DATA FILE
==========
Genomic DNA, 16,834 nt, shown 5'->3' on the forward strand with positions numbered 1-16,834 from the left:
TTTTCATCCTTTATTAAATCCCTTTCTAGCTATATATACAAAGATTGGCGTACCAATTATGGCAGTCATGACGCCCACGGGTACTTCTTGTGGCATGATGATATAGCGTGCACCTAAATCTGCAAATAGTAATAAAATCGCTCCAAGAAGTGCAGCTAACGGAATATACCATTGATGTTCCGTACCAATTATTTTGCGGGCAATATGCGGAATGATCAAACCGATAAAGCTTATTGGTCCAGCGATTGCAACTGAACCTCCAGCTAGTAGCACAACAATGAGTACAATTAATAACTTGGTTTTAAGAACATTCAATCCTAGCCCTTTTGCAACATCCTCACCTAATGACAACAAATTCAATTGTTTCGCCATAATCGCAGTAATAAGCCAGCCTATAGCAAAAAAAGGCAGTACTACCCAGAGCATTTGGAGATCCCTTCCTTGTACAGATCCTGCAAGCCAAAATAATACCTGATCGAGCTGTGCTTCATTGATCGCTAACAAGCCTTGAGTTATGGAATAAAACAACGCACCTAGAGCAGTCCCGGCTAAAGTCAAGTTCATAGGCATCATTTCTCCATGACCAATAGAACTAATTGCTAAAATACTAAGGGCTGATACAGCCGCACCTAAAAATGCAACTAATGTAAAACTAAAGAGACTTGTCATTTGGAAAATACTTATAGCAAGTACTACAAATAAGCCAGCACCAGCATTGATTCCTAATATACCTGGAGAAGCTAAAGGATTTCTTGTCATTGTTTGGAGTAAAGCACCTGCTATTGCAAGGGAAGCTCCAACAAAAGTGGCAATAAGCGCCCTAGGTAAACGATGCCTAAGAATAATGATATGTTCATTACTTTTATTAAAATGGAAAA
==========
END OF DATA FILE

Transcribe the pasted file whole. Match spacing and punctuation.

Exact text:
Genomic DNA, 16,834 nt, shown 5'->3' on the forward strand with positions numbered 1-16,834 from the left:
TTTTCATCCTTTATTAAATCCCTTTCTAGCTATATATACAAAGATTGGCGTACCAATTATGGCAGTCATGACGCCCACGGGTACTTCTTGTGGCATGATGATATAGCGTGCACCTAAATCTGCAAATAGTAATAAAATCGCTCCAAGAAGTGCAGCTAACGGAATATACCATTGATGTTCCGTACCAATTATTTTGCGGGCAATATGCGGAATGATCAAACCGATAAAGCTTATTGGTCCAGCGATTGCAACTGAACCTCCAGCTAGTAGCACAACAATGAGTACAATTAATAACTTGGTTTTAAGAACATTCAATCCTAGCCCTTTTGCAACATCCTCACCTAATGACAACAAATTCAATTGTTTCGCCATAATCGCAGTAATAAGCCAGCCTATAGCAAAAAAAGGCAGTACTACCCAGAGCATTTGGAGATCCCTTCCTTGTACAGATCCTGCAAGCCAAAATAATACCTGATCGAGCTGTGCTTCATTGATCGCTAACAAGCCTTGAGTTATGGAATAAAACAACGCACCTAGAGCAGTCCCGGCTAAAGTCAAGTTCATAGGCATCATTTCTCCATGACCAATAGAACTAATTGCTAAAATACTAAGGGCTGATACAGCCGCACCTAAAAATGCAACTAATGTAAAACTAAAGAGACTTGTCATTTGGAAAATACTTATAGCAAGTACTACAAATAAGCCAGCACCAGCATTGATTCCTAATATACCTGGAGAAGCTAAAGGATTTCTTGTCATTGTTTGGAGTAAAGCACCTGCTATTGCAAGGGAAGCTCCAACAAAAGTGGCAATAAGCGCCCTAGGTAAACGATGCCTAAGAATAATGATATGTTCATTACTTTTATTAAAATGGAAAA